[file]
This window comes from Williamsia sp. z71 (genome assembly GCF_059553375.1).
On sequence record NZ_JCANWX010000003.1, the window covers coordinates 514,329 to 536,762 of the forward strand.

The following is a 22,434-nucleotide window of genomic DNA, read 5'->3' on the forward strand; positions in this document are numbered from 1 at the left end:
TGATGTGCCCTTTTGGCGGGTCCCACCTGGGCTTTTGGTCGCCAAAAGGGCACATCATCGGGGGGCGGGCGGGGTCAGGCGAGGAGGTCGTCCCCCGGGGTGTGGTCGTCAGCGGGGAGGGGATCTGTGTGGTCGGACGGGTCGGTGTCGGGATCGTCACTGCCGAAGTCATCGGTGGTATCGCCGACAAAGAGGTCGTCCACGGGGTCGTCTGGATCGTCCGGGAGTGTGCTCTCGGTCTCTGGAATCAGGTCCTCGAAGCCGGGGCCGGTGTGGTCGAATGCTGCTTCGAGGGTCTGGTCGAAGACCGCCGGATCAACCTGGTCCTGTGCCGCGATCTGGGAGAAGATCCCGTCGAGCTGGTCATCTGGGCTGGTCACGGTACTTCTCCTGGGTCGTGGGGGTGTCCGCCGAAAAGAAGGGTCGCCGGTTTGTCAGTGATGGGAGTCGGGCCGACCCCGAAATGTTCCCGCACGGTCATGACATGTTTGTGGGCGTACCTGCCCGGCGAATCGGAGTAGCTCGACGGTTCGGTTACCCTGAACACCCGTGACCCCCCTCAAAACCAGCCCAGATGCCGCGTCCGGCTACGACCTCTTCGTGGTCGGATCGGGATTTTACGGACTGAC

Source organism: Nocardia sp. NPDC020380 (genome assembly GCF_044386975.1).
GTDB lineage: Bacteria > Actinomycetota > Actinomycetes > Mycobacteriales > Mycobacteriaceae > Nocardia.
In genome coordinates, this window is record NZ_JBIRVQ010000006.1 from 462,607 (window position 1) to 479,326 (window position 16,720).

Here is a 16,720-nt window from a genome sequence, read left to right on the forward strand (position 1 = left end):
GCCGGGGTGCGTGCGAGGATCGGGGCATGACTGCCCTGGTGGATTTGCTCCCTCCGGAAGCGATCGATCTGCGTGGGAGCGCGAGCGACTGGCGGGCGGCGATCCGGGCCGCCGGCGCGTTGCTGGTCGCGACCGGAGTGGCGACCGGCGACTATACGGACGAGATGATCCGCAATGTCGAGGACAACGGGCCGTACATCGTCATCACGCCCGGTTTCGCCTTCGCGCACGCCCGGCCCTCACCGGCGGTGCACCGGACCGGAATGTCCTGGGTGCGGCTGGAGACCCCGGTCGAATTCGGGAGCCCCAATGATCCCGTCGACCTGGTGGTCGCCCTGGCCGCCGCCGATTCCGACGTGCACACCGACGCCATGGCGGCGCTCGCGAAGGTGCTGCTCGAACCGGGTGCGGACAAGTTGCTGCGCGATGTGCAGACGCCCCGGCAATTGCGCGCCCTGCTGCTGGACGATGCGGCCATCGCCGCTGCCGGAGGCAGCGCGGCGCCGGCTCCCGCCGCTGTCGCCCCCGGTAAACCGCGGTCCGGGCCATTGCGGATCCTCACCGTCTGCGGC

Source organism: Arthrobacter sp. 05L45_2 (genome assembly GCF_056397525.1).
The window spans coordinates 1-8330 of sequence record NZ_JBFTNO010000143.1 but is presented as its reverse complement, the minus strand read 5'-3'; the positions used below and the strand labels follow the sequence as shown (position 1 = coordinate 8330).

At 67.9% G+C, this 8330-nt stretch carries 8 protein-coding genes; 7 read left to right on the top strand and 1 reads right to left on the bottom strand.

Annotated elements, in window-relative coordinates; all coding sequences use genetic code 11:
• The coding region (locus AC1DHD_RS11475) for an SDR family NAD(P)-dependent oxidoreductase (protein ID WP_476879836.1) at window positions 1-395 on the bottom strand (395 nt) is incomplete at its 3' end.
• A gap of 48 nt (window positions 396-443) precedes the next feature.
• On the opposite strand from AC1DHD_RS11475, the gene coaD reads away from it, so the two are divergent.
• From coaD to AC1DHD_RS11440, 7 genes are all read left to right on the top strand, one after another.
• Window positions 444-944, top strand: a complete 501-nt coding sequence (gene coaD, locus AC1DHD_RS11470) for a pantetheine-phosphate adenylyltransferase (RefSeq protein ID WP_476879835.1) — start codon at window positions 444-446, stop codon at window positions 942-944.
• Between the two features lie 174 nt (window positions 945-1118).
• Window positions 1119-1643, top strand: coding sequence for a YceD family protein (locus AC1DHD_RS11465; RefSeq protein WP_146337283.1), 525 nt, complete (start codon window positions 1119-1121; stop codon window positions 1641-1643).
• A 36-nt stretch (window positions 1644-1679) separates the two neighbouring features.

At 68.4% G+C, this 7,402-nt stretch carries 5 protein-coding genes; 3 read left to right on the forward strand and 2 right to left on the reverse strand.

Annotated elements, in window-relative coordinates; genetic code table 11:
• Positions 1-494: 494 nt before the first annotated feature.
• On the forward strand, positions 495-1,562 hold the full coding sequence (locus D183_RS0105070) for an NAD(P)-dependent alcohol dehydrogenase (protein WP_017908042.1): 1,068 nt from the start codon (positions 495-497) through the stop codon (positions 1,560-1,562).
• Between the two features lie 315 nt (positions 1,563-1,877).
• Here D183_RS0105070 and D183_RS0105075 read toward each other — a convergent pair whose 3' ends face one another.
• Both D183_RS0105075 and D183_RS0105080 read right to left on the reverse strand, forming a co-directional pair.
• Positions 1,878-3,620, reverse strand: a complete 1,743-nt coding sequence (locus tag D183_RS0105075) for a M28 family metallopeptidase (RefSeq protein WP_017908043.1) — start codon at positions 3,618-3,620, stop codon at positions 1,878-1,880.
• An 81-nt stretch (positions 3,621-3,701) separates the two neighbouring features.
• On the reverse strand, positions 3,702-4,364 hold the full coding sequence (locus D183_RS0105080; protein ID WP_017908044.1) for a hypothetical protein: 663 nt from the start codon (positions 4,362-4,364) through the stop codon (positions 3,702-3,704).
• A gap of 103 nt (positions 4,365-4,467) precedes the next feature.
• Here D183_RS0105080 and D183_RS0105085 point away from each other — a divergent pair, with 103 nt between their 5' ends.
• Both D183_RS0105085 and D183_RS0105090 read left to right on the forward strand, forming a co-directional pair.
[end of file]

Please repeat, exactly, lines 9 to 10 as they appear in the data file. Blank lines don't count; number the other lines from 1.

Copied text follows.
GCCGGGGTGCGTGCGAGGATCGGGGCATGACTGCCCTGGTGGATTTGCTCCCTCCGGAAGCGATCGATCTGCGTGGGAGCGCGAGCGACTGGCGGGCGGCGATCCGGGCCGCCGGCGCGTTGCTGGTCGCGACCGGAGTGGCGACCGGCGACTATACGGACGAGATGATCCGCAATGTCGAGGACAACGGGCCGTACATCGTCATCACGCCCGGTTTCGCCTTCGCGCACGCCCGGCCCTCACCGGCGGTGCACCGGACCGGAATGTCCTGGGTGCGGCTGGAGACCCCGGTCGAATTCGGGAGCCCCAATGATCCCGTCGACCTGGTGGTCGCCCTGGCCGCCGCCGATTCCGACGTGCACACCGACGCCATGGCGGCGCTCGCGAAGGTGCTGCTCGAACCGGGTGCGGACAAGTTGCTGCGCGATGTGCAGACGCCCCGGCAATTGCGCGCCCTGCTGCTGGACGATGCGGCCATCGCCGCTGCCGGAGGCAGCGCGGCGCCGGCTCCCGCCGCTGTCGCCCCCGGTAAACCGCGGTCCGGGCCATTGCGGATCCTCACCGTCTGCGGC

Source organism: Arthrobacter sp. 05L45_2 (genome assembly GCF_056397525.1).